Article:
Perhaps not (yet). But she is taking the fight to Trump, every day, every minute, or so it seems.
Rebecca Traister, Columnist, the Cut, reports on Leader of the Persistence Elizabeth Warren’s full-body fight to defeat Trump. You could subtitle it “front runner” as did NY Magazine for its cover story.
It’s a very long story so I don’t think I can capture it all in a few snippets but I will give it a go anyway.
Massachusetts senator Elizabeth Warren is in constant motion. She often takes stages at a run, zigzagging around the edges of crowds, waving and giving high fives like Bruce Springsteen. Speaking to groups of supporters, she rocks on her feet, or rises to her tiptoes, with feeling; occasionally she tucks her mic under her arm to clap for herself or cuts the air in front of her with her flat palm. She’ll beat her chest for emphasis, speak so passionately that she gets winded, and throw a fist in the air as a symbol of defiance and determination. One afternoon in Nevada, perched on a punishingly high stool in front of several hundred people at a brewery, she kicked her feet out in front of her with such force that I feared she’d tip over backward.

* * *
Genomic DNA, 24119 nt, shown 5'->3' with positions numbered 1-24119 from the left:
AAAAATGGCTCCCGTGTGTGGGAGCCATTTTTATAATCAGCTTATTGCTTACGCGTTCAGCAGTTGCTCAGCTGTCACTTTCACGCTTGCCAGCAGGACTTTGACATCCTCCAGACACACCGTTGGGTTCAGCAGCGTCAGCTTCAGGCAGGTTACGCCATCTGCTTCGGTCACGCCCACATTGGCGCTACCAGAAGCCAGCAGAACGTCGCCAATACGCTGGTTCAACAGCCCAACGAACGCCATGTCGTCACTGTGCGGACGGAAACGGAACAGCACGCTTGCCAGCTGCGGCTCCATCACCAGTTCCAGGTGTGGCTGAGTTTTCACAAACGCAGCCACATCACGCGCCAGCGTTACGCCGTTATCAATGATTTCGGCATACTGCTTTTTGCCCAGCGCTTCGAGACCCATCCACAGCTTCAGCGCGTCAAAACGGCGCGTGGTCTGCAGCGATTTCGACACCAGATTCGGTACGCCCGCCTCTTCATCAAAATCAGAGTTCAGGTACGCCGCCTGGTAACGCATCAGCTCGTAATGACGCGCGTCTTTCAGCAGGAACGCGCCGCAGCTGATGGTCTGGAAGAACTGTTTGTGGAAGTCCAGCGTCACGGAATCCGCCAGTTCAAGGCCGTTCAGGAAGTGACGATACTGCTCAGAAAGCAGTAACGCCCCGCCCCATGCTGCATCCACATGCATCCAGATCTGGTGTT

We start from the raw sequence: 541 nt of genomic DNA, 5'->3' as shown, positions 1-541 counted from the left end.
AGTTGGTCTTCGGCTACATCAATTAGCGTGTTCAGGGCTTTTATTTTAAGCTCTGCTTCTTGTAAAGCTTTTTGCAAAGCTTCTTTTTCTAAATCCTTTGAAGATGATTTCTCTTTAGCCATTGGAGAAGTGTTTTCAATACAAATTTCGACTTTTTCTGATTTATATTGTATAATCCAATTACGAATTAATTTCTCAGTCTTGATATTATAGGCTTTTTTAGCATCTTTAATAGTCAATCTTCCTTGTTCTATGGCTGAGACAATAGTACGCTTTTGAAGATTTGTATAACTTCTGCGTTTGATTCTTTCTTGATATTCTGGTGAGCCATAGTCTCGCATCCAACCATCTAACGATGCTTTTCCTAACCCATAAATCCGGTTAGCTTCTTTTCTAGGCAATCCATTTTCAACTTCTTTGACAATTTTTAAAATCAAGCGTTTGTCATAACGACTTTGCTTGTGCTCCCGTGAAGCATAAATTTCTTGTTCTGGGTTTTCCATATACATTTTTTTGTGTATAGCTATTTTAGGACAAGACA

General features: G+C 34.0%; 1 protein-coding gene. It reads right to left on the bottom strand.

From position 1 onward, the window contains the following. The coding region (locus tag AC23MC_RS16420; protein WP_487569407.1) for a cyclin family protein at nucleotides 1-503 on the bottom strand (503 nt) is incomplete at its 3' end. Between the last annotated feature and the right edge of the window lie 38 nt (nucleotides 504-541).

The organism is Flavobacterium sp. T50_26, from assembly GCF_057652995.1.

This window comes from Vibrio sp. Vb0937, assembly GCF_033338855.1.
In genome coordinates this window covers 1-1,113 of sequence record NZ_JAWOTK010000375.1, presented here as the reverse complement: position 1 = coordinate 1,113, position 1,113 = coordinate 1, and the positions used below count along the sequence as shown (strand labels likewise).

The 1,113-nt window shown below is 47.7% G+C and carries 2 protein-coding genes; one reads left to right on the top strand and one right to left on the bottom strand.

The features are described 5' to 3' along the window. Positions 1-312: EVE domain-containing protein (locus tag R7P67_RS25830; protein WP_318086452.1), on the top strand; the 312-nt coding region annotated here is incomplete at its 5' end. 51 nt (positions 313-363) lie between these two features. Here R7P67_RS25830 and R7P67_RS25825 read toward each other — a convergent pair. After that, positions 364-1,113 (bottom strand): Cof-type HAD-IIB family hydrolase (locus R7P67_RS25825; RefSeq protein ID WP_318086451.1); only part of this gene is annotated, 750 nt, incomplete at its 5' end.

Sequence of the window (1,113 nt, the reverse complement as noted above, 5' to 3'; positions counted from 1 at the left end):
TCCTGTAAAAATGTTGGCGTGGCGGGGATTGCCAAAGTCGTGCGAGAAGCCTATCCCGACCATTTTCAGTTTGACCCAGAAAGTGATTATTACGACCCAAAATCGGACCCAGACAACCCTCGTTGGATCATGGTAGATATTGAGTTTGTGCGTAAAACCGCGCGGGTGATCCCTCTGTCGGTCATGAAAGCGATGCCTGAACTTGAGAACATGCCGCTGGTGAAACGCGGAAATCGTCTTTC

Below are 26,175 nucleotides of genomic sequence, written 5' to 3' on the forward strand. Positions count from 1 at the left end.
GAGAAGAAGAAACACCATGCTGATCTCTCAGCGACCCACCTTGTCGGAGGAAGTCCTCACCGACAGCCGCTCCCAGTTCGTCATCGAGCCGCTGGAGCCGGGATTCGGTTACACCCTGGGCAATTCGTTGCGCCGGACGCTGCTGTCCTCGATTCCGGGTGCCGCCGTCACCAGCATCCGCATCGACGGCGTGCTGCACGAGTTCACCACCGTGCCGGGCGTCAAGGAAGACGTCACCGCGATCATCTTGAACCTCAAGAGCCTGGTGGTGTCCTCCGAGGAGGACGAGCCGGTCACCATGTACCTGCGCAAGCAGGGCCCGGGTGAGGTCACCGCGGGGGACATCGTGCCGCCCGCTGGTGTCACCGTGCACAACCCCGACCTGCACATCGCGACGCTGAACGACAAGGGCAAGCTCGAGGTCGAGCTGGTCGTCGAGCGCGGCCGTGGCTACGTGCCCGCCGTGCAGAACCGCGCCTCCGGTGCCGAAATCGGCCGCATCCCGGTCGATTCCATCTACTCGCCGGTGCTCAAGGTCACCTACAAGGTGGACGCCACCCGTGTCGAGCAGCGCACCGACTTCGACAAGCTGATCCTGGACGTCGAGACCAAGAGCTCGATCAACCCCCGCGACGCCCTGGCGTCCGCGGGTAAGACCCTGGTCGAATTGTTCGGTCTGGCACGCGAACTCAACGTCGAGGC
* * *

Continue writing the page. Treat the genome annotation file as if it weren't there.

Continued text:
Watching Warren this steamy summer as she works to move her party through the perilous wilderness of the Donald Trump administration, through the midterms and her own reelection to the Senate, and then perhaps toward a run for the presidency, she appears to have committed her whole body to the effort. Like if she stops moving, the whole world will end.
The battles have burned hottest with Trump himself; it’s clear that Warren scares the president nearly as much as that other 60-something white grandma did, and he devotes an inordinate amount of energy to insulting her. He’s built one of his reliably racist shticks around his nickname for her, “Pocahontas” — deploying it at least 26 times between 2014 and 2017 — in reference to her claim as a young law professor from Oklahoma that she was part Cherokee. A former college debater, Warren has been assiduous in her commitment to bark back at him, riling him further with tweets about his “trash talk” and “incompetence,” calling him “creepy” and a “thin-skinned bully who thinks humiliating women at 3am qualifies him to be President.”